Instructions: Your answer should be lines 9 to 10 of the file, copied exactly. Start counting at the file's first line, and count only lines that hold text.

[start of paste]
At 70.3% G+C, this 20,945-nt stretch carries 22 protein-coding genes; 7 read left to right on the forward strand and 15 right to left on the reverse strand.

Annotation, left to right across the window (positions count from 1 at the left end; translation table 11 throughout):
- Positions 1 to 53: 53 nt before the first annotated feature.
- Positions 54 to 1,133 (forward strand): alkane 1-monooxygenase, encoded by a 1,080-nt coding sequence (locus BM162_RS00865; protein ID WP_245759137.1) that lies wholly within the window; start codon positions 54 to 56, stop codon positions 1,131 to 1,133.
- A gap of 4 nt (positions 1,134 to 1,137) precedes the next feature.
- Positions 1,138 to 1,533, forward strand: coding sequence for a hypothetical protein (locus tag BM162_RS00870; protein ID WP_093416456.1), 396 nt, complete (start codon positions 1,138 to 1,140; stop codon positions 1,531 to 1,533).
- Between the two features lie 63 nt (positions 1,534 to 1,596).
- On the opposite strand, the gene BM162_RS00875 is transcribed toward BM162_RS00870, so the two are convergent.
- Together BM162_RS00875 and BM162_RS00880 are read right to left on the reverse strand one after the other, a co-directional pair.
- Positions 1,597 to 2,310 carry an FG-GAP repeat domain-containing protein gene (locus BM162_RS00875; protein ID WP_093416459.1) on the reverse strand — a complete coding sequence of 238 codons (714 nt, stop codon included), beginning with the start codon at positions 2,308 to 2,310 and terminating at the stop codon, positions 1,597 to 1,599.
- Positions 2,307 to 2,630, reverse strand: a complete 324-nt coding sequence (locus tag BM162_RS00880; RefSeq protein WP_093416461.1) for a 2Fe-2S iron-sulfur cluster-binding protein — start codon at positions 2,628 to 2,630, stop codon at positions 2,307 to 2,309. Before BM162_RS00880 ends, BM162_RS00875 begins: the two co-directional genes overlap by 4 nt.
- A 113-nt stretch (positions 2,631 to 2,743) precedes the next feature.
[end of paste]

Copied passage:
- Together BM162_RS00875 and BM162_RS00880 are read right to left on the reverse strand one after the other, a co-directional pair.
- Positions 1,597 to 2,310 carry an FG-GAP repeat domain-containing protein gene (locus BM162_RS00875; protein ID WP_093416459.1) on the reverse strand — a complete coding sequence of 238 codons (714 nt, stop codon included), beginning with the start codon at positions 2,308 to 2,310 and terminating at the stop codon, positions 1,597 to 1,599.